Trade unionist Archie Sibeko hailed as an unsung hero
Following Winnie Madikizela-Mandela’s funeral, another ANC veteran was laid to rest this week. At a small community hall in Salt River, Cape Town, a mere 30 people, gathered to pay tribute to trade unionist Archie Sibeko.
A small hall in the community of Salt River, Cape Town saw a handful of mourners gather to pay their last respects to an ANC veteran and trade unionist, Archie Sibeko. He was one of the founding members of the South African Congress of Trade Unions (Sactu) and one of the 1956 Treason Trialists. His is the third death the former liberation movement has suffered just this month, following Winnie Madikizela-Mandela who died on 2 April, and the death of MP Zola Sidney Themba Skweyiya on 11 April.
“I wanted to celebrate rather than mourn,” said former Arts and Culture minister Pallo Jordan, who delivered the keynote address. Jordan described Sibeko as a fire-clay loyal and highly driven leader of the ANC who pulled no punches and was not afraid to mobilise workers from the ground up.
Jordan said that often the country is “caught up” by the passing of the highly celebrated leaders and that ordinary leaders should be praised more often.
“There can be no Winnie, no Oliver Tambo, no Walter Sisulu if there aren’t ordinary people. Ordinary people, the common soldier, the cook, the builder, those are the people who make leaders,” he said.
Jordan and Sibeko first met on the Grand Parade in 1960 shortly after the Sharpeville massacre and the first state of emergency, which was declared by the apartheid state. Sibeko was addressing a meeting at the time and Jordan recalled his “beautiful Xhosa”, a language which he said was rarely used on public platforms in those days. “Everyone wanted to speak ‘big’ English back then,” he chuckled.
Jordan recalled the uprisings against the 1955 Coloured Labour Preference Policy enforced under prime minister Hendrik Verwoerd, which sought to create a “coloured nation” in the province that would be a preferred labour source over black African labour in the Western Cape. This policy led to black African families being forcibly removed from the province, which leaders like Sibeko fought against fervently.
General Zolile Nqos of the Veterans League, who had fought under Sibeko’s instruction, said he was a man who spoke his mind but was “under-rated” as a leader.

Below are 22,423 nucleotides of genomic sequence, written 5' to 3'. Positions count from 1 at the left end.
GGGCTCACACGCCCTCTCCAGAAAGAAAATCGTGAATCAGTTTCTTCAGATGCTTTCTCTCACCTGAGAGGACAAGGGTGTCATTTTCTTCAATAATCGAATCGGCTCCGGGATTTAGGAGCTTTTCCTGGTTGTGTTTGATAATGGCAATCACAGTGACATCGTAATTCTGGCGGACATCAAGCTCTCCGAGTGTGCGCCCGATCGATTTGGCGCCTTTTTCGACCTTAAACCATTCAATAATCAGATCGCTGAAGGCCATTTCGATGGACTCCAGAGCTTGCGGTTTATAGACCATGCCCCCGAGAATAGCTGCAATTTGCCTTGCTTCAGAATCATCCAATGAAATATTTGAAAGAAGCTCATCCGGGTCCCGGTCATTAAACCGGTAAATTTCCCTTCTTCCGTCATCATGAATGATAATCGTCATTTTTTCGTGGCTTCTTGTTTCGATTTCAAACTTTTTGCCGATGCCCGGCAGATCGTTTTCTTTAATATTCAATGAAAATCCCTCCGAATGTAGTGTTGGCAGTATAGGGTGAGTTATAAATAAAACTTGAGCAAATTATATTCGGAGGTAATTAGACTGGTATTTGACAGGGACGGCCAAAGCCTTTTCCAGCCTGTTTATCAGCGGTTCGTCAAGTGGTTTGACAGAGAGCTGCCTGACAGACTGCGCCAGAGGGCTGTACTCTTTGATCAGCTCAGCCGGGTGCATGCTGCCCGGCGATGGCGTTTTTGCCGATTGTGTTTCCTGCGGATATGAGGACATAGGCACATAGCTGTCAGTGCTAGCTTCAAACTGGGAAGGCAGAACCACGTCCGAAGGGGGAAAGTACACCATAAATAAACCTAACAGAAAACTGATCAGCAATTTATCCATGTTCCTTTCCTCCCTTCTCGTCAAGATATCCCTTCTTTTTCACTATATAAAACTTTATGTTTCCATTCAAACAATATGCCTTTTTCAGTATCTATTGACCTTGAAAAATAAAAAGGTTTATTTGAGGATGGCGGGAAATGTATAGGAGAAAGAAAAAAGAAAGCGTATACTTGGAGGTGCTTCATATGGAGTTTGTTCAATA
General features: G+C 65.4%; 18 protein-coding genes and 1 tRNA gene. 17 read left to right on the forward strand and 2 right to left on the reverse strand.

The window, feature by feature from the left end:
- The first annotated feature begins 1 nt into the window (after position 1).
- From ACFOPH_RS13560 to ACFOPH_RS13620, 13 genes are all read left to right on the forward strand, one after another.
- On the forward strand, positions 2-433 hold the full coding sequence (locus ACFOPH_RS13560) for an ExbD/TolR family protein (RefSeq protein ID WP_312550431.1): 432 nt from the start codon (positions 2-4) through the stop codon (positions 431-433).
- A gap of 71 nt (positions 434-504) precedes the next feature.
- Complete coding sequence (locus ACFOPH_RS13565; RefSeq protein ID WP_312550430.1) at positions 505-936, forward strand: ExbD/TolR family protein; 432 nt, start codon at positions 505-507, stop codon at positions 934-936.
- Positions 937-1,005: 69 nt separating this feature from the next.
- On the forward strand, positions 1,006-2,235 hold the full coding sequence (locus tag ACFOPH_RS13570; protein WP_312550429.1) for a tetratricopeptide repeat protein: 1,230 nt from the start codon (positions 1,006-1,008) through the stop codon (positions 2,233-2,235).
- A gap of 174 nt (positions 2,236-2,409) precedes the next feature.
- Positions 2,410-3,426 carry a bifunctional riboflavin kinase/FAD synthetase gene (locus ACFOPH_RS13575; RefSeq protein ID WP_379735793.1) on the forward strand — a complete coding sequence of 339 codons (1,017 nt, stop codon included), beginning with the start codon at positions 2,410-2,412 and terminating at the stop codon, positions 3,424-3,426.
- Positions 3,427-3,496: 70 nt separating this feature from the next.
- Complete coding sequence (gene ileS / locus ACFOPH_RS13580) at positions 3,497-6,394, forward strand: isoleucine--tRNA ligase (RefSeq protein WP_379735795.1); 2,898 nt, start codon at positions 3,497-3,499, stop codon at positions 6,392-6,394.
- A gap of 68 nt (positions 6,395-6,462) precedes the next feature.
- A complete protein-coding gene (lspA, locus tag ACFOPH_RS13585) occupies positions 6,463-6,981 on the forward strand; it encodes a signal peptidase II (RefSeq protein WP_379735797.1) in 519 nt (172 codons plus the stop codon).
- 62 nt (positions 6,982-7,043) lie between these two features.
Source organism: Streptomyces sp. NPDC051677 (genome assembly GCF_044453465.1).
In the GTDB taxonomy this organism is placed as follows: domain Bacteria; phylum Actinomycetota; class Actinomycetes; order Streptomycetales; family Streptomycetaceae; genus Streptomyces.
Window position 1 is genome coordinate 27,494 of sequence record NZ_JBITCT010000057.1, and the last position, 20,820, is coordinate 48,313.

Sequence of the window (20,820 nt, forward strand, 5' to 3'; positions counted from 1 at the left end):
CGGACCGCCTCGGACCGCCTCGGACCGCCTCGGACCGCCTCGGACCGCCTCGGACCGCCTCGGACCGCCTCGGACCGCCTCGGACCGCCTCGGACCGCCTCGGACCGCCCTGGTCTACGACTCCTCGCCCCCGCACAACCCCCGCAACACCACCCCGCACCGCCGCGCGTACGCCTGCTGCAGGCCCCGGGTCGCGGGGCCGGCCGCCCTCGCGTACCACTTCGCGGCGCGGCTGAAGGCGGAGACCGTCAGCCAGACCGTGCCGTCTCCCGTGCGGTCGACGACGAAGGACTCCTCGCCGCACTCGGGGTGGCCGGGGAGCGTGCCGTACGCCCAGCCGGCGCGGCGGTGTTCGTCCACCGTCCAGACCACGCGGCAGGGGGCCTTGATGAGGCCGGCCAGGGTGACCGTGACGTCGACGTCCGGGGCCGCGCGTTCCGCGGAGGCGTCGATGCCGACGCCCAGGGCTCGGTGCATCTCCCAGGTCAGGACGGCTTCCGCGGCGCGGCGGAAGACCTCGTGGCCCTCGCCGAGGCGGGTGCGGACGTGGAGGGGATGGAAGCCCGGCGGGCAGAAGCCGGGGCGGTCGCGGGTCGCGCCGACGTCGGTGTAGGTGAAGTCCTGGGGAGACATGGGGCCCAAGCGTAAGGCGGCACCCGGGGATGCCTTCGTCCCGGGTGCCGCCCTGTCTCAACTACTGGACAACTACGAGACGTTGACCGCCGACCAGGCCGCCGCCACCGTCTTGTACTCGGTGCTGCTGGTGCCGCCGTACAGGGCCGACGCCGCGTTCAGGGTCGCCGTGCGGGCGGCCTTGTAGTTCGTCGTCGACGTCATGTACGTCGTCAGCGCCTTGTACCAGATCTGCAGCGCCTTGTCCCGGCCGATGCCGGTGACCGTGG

“We are dealing with someone here who went through it all. He was a trade unionist, he was a soldier, he was a communist. Sometimes people talk about Mandela, Mandela Magic, but this man took no credit,” he said.
Outgoing Cosatu Western Cape secretary, Tony Ehrenreich said the former Umkhonto we Sizwe (MK) commander encouraged workers to “work together” to achieve their goals. He echoed sentiments that leaders are not respected when they are alive and that in death their legacy must continue to “inspire” a new generation of leaders who will do the necessary work on the ground to mobilise workers.
“Comrade Archie organised workers who were bus drivers and workers who were stevedores in the harbours and now with the middle of the strike around transport we remember why it’s important to organise workers and to strike in solidarity as all workers and across unions because Archie encouraged workers to work together,” said Ehrenreich. “We hope the workers of the bus strike win their demands and we hope that we’re able to build a public transport system that undoes apartheid legacy.”
The current national bus strike brought services across the country to a halt and left thousands of commuters stranded this week. In Cape Town, the services affected include the MyCiTi and Golden Arrow bus services.
“These struggles are all important to honour the legacy of the many leaders who have come before,” said Ehrenreich.
Former Western Cape premier Ebrahim Rasool spoke about Sibeko’s humility and the rise of the trade unions during apartheid. “These are the people who cleaned other people’s houses and filled petrol tanks by day and led the ANC by night,” he said.
Jordan, who quit public office in 2014, recalled Sibeko’s humility through an anecdote. Sibeko requested that after his death, his gravestone should “not be higher then the average” gravestone at his place of burial.
Sibeko, commonly referred to as Zola Zembe or Comrade ZZ, was born in the Tyhume Valley, Kwezana in the Eastern Cape on 3 March 1928. He attended a local village school and later attended Lovedale High School. He then went to the Fort Cox Agriculture and Forestry Training Institute.
After graduating as an Agricultural Extension Officer he moved to Cape Town and became heavily involved in the trade union movement joining the South African Railway and Harbours Worker’s Union (SARHWU) as well as Sactu.
Sibeko joined Umkhonto we Sizwe in the 1960s and received military training in Tanzania as well as the Soviet Union, East Germany and Cuba. He became a camp commander in Tanzania at Kongwa. He returned to South Africa in 1990 and was honorary president of SARHWU until his death.
He was also a former deputy chairperson of the ANC in the Western Cape.
Sibeko wrote five books including Freedom in out life time (1996), A fighting union: an oral history of the South African Railway and Harbour Workers’ Union (2000) and The roll of honour – Western Cape ANC comrades 1953-1963 (2008). DM
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